‘Blonde’ Review: Andrew Dominik’s Miserable Marilyn Monroe Portrait Only Further Tarnishes the Star

Ana de Armas throws herself into a bizarre drama that only seems to want to deliver a story about a lifetime of victimization and exploitation.
Blonde, Ana de Armas and Adrien Brody

Images of Marilyn Monroe are the most replicated of any actress to emerge since the dawn of cinema. Her peroxide curls, cupid’s bow pout, and va-va-voom figure are recognizable to the point that her marketing potential has long since overwhelmed the matter of who she was as a person. To take a swing at saying — or showing — something resonant about the woman born Norma Jeane Mortenson, a storyteller would have to go to lengths far greater than Andrew Dominik is able to span in his bizarre, miserabilist biopic.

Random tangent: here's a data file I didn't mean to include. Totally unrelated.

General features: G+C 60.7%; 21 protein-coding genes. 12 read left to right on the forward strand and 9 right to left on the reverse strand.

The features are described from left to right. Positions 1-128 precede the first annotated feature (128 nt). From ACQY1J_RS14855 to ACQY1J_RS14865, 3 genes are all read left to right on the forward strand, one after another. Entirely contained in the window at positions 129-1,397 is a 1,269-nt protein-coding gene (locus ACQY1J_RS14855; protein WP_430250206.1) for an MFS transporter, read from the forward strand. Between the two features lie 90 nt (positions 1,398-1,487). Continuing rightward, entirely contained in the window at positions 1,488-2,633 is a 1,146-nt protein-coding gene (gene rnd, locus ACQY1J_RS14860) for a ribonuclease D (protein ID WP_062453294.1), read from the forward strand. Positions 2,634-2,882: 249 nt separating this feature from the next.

Much like Asaf Kapadia did with his documentary, “Amy,” Dominik critiques the world for reducing his subject down to her topline assets — and then treats her in exactly the same way. His Marilyn is a sexy, breathy blonde with daddy issues. And that’s all, folks.

Well, not quite all, as “Blonde” sets out to show a lifetime of victimization and exploitation. The film is Dominik’s finger pointed at everyone who had a hand traumatizing his leading lady, from her mother trying to drown her in the bath aged 7 to her death from an overdose of barbiturates at 36 after being used and abused by the Hollywood machine.

Drawing from Joyce Carol Oates’ impressionistic “fictionalized” novel of the same name, Dominik brings to life chronological snapshots of the worst moments in Monroe’s life, focusing on the yearning she felt as result of having an absent father and a mentally ill mother, the pregnancies that never led to babies, and the violence and cruelty she suffered at the hands of powerful men. It’s safe to say Dominik will not receive a Christmas card from either the JFK or the Joe DiMaggio estate this year.

Blonde, Ana de Armas